It's getting kinda hard to tell if it's still football season around here...
- Kansas Football -
Two weeks after welcoming Texas to town for the official Homecoming game — which Kansas lost 23-0 and marked the final game of the Charlie Weis era — more than 100 former players are expected to return to campus this weekend to support their former team and interim head coach Clint Bowen.
Thursday morning, on both WHB 810 sports radio in Kansas City and in an article written by Dennis Dodd of CBS Sports, Barnett expressed his interest in the KU job. He did this when the job was open in the past and his desire to give it a try in Lawrence seems sincere. But that doesn't mean he's the guy.
“I think it’s a test of character, either you’re going to put your best foot forward and keep working to get better … or you’re just going to pack it up and give up,” Cummings said. “Which I don’t think I’ve done.”
Kansas QB Michael Cummings: It's possible the Jayhawks stick with Montell Cozart this week, but now that the quarterback position is an open competition again, what is Cummings capable of? A week of preparation knowing that he could start should help, and he did better things in the pass game during his second-half audition last week than Cozart has. Let's see what the guy can do if he gets his chance.
Why Kansas will keep it close: Two years ago, Oklahoma went to Lawrence with an inexperienced quarterback and barely won, 20-14. This time it’s Garman instead of J.W. Walsh. And while the Cowboys have been potent downfield, they’ve also been inconsistent with shorter passes and with running the ball. An underrated Kansas defense will keep the Jayhawks in this game again. Oklahoma State 24, Kansas 13
From the moment Gale Sayers stepped foot on Mount Oread as a freshman in 1961, he was on a mission to prove to people from his hometown and all the other doubters wrong about two things, that he could be a star on the gridiron at the college level and that he could achieve greatness in the classroom at the college level.
- Kansas Basketball -
“It was crazy — 16,000 people in here going crazy. I loved it. That’s actually what kind of got me to come here,” KU’s 6-foot-8, 240-pound freshman forward from Chicago said with a smile.
Canceling Late Night in the Phog at Kansas University — 6:30 p.m. Friday at Allen Fieldhouse — has never been an option in these parts, with the celebration seemingly gaining in popularity with each passing year.
The annual Kansas Basketball "Late Night in the Phog" event, presented by Hy-Vee, along with Game 1 of the American League Championship Series between the Kansas City Royals and the Baltimore Orioles will provide the perfect storm that the KU Information Technology staff was looking for to test the newly installed Distributed Antenna Systems (DAS) inside of Allen Fieldhouse as a result of the campus' partnership with AT&T.
For the 13th time in the 19-year history of the Big 12, Kansas men's basketball has been selected as the preseason favorite to win the conference regular-season championship as the league released its coaches' preseason poll Thursday.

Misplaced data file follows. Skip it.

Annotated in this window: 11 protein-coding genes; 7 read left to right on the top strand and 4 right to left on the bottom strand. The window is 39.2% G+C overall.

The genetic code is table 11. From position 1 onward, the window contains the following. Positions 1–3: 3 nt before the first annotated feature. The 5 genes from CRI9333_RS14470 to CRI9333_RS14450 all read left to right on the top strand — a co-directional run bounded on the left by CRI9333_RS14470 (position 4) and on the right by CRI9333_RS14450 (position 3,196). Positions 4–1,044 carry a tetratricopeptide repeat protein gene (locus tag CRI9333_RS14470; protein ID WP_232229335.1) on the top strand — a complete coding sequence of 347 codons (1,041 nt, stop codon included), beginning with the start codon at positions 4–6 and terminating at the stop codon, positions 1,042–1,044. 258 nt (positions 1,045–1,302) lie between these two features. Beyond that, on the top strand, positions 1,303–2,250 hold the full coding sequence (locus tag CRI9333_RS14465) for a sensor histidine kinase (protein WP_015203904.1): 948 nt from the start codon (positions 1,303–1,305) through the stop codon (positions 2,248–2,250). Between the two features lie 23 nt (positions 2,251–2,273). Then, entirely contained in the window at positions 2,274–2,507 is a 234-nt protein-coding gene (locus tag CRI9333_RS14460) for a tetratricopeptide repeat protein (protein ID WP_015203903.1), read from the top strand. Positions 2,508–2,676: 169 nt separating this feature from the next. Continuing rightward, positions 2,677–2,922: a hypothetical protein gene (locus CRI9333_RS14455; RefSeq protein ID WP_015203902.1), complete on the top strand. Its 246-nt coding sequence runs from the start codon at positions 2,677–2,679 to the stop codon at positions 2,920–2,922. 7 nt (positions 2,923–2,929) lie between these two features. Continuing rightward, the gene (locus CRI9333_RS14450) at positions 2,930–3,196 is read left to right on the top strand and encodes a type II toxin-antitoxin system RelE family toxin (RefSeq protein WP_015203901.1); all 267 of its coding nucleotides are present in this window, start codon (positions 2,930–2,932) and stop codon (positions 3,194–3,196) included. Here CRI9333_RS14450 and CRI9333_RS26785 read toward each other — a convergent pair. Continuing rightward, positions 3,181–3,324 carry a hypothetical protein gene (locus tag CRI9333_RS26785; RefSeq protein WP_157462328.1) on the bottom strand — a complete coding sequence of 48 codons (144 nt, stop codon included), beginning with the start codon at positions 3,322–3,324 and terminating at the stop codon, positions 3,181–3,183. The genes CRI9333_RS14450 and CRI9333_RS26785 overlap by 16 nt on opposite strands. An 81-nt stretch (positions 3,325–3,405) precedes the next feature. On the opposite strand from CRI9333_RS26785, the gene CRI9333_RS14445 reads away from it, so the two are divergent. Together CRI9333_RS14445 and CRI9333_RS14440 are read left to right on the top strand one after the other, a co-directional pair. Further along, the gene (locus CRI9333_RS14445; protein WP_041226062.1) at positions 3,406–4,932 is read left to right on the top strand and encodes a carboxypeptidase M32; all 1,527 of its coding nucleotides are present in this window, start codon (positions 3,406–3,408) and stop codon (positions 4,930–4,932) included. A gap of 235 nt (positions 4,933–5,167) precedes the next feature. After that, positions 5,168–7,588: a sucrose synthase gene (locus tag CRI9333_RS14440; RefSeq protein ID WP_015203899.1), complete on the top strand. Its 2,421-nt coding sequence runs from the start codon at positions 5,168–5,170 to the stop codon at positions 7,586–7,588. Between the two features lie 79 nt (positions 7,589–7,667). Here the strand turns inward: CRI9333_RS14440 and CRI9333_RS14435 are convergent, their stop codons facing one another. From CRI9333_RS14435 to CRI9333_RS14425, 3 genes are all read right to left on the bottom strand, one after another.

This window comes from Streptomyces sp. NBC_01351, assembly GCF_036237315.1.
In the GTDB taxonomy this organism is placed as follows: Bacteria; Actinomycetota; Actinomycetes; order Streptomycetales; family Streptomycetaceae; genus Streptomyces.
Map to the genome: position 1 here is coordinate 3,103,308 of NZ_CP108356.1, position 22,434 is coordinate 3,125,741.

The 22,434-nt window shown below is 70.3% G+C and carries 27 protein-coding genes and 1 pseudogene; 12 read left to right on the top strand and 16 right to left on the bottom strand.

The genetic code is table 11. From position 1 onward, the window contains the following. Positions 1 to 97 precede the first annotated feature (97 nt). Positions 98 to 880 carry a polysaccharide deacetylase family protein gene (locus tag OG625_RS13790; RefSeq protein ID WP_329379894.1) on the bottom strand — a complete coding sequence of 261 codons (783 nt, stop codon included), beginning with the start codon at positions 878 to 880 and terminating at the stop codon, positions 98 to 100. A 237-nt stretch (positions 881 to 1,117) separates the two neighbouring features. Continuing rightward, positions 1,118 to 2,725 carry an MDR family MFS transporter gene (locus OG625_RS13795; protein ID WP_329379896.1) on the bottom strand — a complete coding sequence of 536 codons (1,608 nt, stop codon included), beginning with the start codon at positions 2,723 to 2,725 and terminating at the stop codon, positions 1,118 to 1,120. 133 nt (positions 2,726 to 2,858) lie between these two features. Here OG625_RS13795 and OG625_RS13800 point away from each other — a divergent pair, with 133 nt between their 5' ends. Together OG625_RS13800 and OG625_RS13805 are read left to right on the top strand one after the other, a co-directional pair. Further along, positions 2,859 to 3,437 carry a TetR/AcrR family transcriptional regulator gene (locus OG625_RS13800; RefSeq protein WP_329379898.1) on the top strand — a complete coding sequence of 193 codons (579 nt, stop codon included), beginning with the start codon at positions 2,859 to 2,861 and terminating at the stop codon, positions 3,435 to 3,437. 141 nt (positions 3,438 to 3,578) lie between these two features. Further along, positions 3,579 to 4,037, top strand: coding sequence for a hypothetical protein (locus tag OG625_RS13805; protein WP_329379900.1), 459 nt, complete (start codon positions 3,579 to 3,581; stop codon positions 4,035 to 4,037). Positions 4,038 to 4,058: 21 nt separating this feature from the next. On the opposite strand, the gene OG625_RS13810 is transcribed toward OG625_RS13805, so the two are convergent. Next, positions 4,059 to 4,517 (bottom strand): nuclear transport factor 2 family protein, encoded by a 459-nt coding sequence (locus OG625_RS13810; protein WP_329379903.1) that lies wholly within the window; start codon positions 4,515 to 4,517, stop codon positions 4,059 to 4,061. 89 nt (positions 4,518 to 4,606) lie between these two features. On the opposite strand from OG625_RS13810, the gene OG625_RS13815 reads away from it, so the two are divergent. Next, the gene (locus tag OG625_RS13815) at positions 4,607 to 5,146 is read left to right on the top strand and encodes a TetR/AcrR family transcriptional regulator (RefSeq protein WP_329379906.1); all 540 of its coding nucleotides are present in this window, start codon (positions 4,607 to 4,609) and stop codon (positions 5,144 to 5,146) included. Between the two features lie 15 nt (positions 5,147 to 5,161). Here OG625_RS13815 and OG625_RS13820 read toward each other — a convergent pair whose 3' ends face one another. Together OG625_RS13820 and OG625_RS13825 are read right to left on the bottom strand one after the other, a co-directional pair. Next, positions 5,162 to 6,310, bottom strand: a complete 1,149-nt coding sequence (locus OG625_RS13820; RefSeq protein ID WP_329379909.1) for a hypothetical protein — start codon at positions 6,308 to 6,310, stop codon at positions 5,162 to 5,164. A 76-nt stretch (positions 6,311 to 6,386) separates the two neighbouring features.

For Mykhailiuk and the rest of the KU freshmen, Friday night will be their first opportunity to step on the court in front of a crowded Allen Fieldhouse. Likewise, it will be the first chance for Kansas fans to see the program’s latest heralded recruiting class, including Mykhailiuk, power forward Cliff Alexander, wing Kelly Oubre Jr. and point guard Devonte’ Graham.
- College Sports -
A source told ESPN's Joe Schad that the NCAA investigation centers around whether Gurley was given money for autographs, memorabilia or the use of his likeness. Georgia officials did not reveal the alleged violation.
Mississippi State fans have long brought cowbells to games, even when they were deemed illegal noisemakers. The Southeastern Conference approved the cowbells in 2010, provided they are not used when the opposing team is trying to run offensive plays. AD Scott Stricklin posted a note on the school's athletic website Wednesday criticizing the "25 or so percent of fans who continue to ignore the rules on cowbell etiquette."
Syracuse head coach Jim Boeheim has co-written a book called "Bleeding Orange" with Sports Illustrated's Jack McCallum, and in it he reveals New York Knicks forward Carmelo Anthony's grades from his first semester at Syracuse.
Former Oklahoma coach Barry Switzer told USA Today on Thursday that the local police were friends of the Sooners football program and that those relationships helped keep many of his players out of trouble.
Indiana and the NCAA thought otherwise. There were records showing hundreds of calls to prospects outside the prescribed recruiting periods. What eventually made it all so galling was the NCAA since has changed its rules. Essentially, what Sampson did is now legal. Coaches can make unlimited calls and texts to recruits following a prospect's high school sophomore year. "Everything he did," Rhoades said, "was allowed ... Yes, those rules are no longer applicable but rules are rules."
- Potpourri -
Veteran blue Joe West ranks at the bottom of the list among those who have called at least 2,500 pitches this season. Just 83.91 percent of his ball-strike calls were correct, and he also racked up the most incorrect calls -- 460 of them -- of any ump in 2014. As Rob Neyer notes on Twitter, West is crew chief for the ALCS.
This year, there are more than 700 competitors from 21 countries participating in 83 events. This is fitting, given the nature of serious table tennis competitors in the United States, and of the sport. Many are immigrants, or the children of immigrants; ping-pong, itself an immigrant, is a sport of immigrants. It hums along, visible to the uninitiated but hardly known.
Mr. Ed says: Lots of cursing in this article, but the author really rips the St. Louis mayor a new one for his letter to the Wall Street Journal, and I for one thought it was an entertaining read.